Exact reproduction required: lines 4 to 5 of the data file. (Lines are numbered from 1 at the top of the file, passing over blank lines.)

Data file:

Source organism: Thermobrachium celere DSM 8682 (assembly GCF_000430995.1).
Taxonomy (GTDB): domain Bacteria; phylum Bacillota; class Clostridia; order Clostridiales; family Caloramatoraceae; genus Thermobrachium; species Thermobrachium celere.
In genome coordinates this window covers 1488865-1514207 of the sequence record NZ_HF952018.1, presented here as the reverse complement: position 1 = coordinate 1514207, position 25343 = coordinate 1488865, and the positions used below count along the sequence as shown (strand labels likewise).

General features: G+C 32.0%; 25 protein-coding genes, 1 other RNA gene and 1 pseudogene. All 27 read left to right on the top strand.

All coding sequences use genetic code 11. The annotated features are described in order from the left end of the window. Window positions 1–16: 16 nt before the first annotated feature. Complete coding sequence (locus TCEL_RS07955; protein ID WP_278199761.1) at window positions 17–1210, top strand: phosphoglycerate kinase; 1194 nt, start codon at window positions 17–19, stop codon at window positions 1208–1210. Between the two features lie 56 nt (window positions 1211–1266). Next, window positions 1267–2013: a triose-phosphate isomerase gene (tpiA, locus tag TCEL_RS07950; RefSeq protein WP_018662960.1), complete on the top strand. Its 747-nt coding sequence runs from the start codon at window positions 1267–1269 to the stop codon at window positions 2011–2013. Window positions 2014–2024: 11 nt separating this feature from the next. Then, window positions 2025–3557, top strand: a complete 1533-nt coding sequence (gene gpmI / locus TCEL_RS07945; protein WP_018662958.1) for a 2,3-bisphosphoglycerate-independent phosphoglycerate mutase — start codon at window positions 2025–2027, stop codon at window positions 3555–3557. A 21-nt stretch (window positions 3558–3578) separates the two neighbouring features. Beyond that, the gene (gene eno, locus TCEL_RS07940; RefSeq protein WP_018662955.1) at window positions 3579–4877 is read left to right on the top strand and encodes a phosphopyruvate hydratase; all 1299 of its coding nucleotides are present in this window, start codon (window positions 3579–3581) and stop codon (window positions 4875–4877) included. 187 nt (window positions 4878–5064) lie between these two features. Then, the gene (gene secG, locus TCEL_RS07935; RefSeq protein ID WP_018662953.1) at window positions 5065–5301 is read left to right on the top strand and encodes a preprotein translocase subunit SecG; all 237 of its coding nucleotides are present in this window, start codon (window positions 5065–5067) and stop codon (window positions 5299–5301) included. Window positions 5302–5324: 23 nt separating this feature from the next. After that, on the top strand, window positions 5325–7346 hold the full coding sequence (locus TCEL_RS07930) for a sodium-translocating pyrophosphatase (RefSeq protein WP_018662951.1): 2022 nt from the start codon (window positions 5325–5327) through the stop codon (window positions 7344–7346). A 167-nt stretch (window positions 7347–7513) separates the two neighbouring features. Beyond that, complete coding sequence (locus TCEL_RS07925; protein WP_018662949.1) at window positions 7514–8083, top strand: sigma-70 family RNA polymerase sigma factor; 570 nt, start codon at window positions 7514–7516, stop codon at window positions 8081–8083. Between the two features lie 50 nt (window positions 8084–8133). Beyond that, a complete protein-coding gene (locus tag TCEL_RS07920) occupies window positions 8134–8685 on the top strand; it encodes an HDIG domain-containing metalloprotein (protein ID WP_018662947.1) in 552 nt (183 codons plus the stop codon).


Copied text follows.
General features: G+C 32.0%; 25 protein-coding genes, 1 other RNA gene and 1 pseudogene. All 27 read left to right on the top strand.

All coding sequences use genetic code 11. The annotated features are described in order from the left end of the window. Window positions 1–16: 16 nt before the first annotated feature. Complete coding sequence (locus TCEL_RS07955; protein ID WP_278199761.1) at window positions 17–1210, top strand: phosphoglycerate kinase; 1194 nt, start codon at window positions 17–19, stop codon at window positions 1208–1210. Between the two features lie 56 nt (window positions 1211–1266). Next, window positions 1267–2013: a triose-phosphate isomerase gene (tpiA, locus tag TCEL_RS07950; RefSeq protein WP_018662960.1), complete on the top strand. Its 747-nt coding sequence runs from the start codon at window positions 1267–1269 to the stop codon at window positions 2011–2013. Window positions 2014–2024: 11 nt separating this feature from the next. Then, window positions 2025–3557, top strand: a complete 1533-nt coding sequence (gene gpmI / locus TCEL_RS07945; protein WP_018662958.1) for a 2,3-bisphosphoglycerate-independent phosphoglycerate mutase — start codon at window positions 2025–2027, stop codon at window positions 3555–3557. A 21-nt stretch (window positions 3558–3578) separates the two neighbouring features. Beyond that, the gene (gene eno, locus TCEL_RS07940; RefSeq protein WP_018662955.1) at window positions 3579–4877 is read left to right on the top strand and encodes a phosphopyruvate hydratase; all 1299 of its coding nucleotides are present in this window, start codon (window positions 3579–3581) and stop codon (window positions 4875–4877) included. 187 nt (window positions 4878–5064) lie between these two features. Then, the gene (gene secG, locus TCEL_RS07935; RefSeq protein ID WP_018662953.1) at window positions 5065–5301 is read left to right on the top strand and encodes a preprotein translocase subunit SecG; all 237 of its coding nucleotides are present in this window, start codon (window positions 5065–5067) and stop codon (window positions 5299–5301) included. Window positions 5302–5324: 23 nt separating this feature from the next. After that, on the top strand, window positions 5325–7346 hold the full coding sequence (locus TCEL_RS07930) for a sodium-translocating pyrophosphatase (RefSeq protein WP_018662951.1): 2022 nt from the start codon (window positions 5325–5327) through the stop codon (window positions 7344–7346). A 167-nt stretch (window positions 7347–7513) separates the two neighbouring features. Beyond that, complete coding sequence (locus TCEL_RS07925; protein WP_018662949.1) at window positions 7514–8083, top strand: sigma-70 family RNA polymerase sigma factor; 570 nt, start codon at window positions 7514–7516, stop codon at window positions 8081–8083. Between the two features lie 50 nt (window positions 8084–8133). Beyond that, a complete protein-coding gene (locus tag TCEL_RS07920) occupies window positions 8134–8685 on the top strand; it encodes an HDIG domain-containing metalloprotein (protein ID WP_018662947.1) in 552 nt (183 codons plus the stop codon).